In the land of the costume drama, truly, films about Marie Antoinette are Queen, promising lavish sets, romantic intrigue and shocking decadence -- but they don't always deliver. Director Benoît Jacquot's uninspiring take on the period opened the Berlin Film Festival days ago, but something about the film's lack of urgency must be contagious, and we're only getting around to reviewing it now. While "Farewell, My Queen" does boast admirable elements (more on those below) overall, despite some showy trappings it is a frustratingly empty experience, built around a character whose blankness is supposed to be a virtue, but ends up costing the film dearly in terms of identification and interest.

Watch: French NSFW Trailer & 2 Clips From 'Farewell, My Queen' Starring Diane Kruger & Lea Seydoux

  • By Joe Cunningham
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  • February 23, 2012 11:22 AM
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  • 2 Comments
You can imagine the boardroom pitch can't you? "It's the story of Marie Antoinette...but with some girl on girl action." Well, according to our review at Berlinale 2012, the introduction of lesbianism into the tale of France's tragic queen is to no great effect. In fact, the verdict was that it was "overwrought and strangely lacking in drama, staggering under the deadening weight of an uninvolving central character." Well now comes the chance to start forming your own opinions after taking a look at a NSFW trailer and two clips from the film starring Diane Kruger, Lea Seydoux and Virginie Ledoyen.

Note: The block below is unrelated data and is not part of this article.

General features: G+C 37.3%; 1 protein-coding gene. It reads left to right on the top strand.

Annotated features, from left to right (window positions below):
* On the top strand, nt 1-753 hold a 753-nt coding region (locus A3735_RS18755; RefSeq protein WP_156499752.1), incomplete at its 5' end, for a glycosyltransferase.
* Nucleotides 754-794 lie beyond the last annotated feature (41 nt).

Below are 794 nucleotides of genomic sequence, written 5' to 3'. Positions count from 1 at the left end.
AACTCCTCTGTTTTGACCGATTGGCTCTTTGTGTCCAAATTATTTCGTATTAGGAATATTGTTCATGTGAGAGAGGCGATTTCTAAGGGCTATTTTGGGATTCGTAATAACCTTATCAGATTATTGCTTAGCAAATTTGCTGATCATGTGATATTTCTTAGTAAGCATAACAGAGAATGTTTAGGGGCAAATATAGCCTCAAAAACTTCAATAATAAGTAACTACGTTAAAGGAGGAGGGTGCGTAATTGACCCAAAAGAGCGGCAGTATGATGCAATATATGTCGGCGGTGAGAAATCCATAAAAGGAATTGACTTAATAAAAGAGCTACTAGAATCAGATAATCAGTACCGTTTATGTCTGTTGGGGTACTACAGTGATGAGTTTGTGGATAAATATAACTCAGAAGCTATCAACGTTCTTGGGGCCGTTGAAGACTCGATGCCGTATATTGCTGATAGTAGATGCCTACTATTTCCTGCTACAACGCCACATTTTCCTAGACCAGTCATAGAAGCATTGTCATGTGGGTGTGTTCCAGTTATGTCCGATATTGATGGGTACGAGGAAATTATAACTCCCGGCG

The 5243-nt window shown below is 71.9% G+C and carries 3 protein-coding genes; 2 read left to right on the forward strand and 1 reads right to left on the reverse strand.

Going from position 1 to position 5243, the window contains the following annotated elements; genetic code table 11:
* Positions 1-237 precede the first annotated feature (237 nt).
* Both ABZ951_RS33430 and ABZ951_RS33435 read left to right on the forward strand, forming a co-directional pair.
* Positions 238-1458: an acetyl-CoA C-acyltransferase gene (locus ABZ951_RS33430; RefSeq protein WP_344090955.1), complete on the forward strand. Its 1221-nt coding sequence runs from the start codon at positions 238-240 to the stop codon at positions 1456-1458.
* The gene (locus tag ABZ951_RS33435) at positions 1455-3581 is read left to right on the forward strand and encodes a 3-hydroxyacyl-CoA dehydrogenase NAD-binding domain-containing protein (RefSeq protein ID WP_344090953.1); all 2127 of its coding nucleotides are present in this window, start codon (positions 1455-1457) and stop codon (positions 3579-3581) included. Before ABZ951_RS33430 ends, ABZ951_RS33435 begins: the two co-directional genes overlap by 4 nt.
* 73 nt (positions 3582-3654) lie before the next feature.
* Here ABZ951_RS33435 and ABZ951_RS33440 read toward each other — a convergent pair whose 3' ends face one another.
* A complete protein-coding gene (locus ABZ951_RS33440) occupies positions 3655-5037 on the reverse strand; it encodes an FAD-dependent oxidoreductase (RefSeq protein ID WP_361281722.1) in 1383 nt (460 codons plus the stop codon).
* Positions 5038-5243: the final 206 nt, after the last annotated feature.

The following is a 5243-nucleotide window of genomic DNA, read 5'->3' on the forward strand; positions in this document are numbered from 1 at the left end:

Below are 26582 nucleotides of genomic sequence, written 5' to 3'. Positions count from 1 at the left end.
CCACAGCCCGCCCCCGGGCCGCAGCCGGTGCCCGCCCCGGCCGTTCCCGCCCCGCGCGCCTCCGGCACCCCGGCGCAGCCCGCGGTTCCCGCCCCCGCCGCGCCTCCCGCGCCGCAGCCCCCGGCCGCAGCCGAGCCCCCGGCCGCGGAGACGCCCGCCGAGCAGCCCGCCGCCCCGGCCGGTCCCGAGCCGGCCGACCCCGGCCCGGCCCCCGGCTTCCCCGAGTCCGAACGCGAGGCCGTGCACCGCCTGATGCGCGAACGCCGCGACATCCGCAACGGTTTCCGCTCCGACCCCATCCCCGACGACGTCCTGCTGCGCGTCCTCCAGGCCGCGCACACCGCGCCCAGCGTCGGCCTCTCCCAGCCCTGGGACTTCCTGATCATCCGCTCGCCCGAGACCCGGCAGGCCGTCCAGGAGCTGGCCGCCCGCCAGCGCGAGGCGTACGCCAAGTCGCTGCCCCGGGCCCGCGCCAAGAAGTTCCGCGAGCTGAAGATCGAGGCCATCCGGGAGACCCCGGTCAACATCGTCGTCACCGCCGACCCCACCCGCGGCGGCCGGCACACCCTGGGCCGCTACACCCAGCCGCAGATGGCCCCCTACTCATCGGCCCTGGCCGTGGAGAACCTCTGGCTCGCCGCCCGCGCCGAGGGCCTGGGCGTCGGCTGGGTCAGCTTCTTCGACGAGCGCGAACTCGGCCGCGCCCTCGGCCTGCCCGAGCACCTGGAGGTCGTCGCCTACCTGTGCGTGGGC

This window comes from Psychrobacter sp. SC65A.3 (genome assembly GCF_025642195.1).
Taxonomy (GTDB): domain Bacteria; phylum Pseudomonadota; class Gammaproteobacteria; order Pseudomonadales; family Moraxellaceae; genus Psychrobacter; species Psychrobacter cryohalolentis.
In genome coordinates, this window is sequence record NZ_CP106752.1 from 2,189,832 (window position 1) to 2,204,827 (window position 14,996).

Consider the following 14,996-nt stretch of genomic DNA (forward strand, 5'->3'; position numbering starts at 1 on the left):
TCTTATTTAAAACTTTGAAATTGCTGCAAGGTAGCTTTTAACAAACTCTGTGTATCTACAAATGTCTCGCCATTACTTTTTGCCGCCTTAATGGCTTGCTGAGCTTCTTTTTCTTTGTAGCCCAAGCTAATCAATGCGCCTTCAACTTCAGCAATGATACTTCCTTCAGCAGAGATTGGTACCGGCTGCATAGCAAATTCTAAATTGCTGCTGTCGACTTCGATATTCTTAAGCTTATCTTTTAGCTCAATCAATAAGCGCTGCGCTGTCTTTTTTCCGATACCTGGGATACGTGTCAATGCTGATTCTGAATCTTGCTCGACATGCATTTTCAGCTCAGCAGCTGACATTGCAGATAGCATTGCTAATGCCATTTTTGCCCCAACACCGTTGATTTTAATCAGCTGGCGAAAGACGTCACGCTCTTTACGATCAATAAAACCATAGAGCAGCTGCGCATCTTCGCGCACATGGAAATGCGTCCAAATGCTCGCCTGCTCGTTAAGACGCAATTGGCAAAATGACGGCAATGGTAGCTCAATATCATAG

Diane Kruger On 'Farewell, My Queen,' The Value Of Beauty In Hollywood & Finding A Leopard In Her Shower

  • By Jessica Kiang
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  • February 22, 2012 11:56 AM
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  • 3 Comments
Having followed what has become a fairly well-trodden path from modelling into acting, Diane Kruger seems determined to ensure that her career is more diverse and challenging than that label might suggest. In this endeavor she is undoubtedly helped by being fluent in German, French and English, meaning she can pursue roles in all three languages, and critically, for her, be part of the French cinema that she loves: "...there's a poetry to it, for me it’s what makes me dream...the kind of movies that I could [watch and then] die and go to heaven."